The term “active user” gets bandied around quite a bit in electronics circles, and generally has come to mean one who uses a product or a service on a regular basis. But in this case Beats Electronics is looking to go after a new kind of active user, the really active kind, with its new breed of wireless earbud geared toward runners and fitness enthusiasts.
The new Beats earbuds—said to be a version of the Powerbeats Wireless buds—would offer several distinct advantages over the earlier earphone models. The obvious one, of course, being that the new earbuds are wireless, as mentioned previously. But battery life would also play a key factor here, with the battery able to hold sufficient charge to run six days' worth of hour-long workout sessions, meaning that not only could the battery play for six hours, but it could hold that charge over the better part of a week without needing to recharge. The devices are also water-resistant—meaning that the devices could come in contact with water but not able to be immersed to any significant depth—and are able to connect to any Bluetooth device within a 30 foot radius of the headphones.
The Powerbeats Wireless buds, designed in part by LeBron James, are specifically geared toward the needs of athletes, even down to the design. The earbuds actually latch around the ear itself, and are connected to each other by use of a small cord, which lays on the back of the neck. Thus the earbuds stay as one continuous unit, less likely to fall out of an ear while moving and potentially get lost. Those interested will be able to pick up a set in a choice of red, black or white and at last report, the Powerbeats Wireless buds will be available for $200.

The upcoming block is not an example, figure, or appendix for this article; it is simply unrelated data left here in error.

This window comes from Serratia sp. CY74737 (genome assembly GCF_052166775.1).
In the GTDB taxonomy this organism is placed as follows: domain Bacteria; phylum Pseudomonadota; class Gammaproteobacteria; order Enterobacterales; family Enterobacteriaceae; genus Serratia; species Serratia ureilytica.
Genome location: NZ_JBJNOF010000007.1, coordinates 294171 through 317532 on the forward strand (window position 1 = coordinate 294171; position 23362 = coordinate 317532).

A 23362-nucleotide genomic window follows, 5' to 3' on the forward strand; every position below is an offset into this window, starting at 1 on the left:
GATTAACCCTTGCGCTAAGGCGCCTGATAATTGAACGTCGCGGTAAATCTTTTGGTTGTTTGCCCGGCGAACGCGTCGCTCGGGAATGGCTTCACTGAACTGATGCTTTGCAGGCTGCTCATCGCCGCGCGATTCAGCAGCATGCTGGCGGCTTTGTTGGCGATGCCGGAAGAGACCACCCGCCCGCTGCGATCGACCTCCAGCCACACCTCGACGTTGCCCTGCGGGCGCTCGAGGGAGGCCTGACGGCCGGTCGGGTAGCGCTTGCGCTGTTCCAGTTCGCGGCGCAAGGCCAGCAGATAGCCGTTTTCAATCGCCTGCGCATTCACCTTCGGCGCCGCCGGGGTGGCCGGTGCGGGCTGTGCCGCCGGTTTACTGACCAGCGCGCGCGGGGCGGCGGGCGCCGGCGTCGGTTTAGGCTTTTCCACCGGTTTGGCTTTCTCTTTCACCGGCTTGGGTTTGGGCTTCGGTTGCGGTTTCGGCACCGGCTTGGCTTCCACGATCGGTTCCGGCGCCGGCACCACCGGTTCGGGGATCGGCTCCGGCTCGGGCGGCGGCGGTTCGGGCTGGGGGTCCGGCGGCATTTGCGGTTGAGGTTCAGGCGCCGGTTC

It might seem like a difficult proposition to offer $200 earbuds to those who work out quite a bit, particularly in a down economy, but Beats has quite a bit going for it, particularly in terms of its incredibly effective marketing strategies. While reports suggest that Beats often doesn't fare well in terms of sound quality and the like in product reviews, and doesn't often come with the kind of features that some devices have—some like to point out a breed of runner's headphone from Sony that actually holds its music on embedded chips, which means the Bluetooth connectivity isn't necessary at all—putting it at a bit of a disadvantage. But that marketing comes in to help quite a bit. It's a good chunk of why Apple had such an interest in Beats, after all, and was willing to shell out fully $3 billion in a deal that's expected to wrap up by September. But the expansion into the fitness market actually makes plenty of sense on its own, as a recent report from NPD back in march suggested that roughly two-thirds of headphone users are exercising while using headphones, so bringing in headphones for the fitness crowd makes sense.
I personally enjoy headphones myself while exercising or cutting the lawn; audiobooks and noise-canceling headphones allowed me to get through three Dickens novels last summer while cutting grass. Though this development may not put Beats on everyone's ears, it's a pretty safe bet—especially given the success Beats has already had with athletes—that the fitness community will be at least fairly enthusiastic about this new development.
Edited by Maurice Nagle
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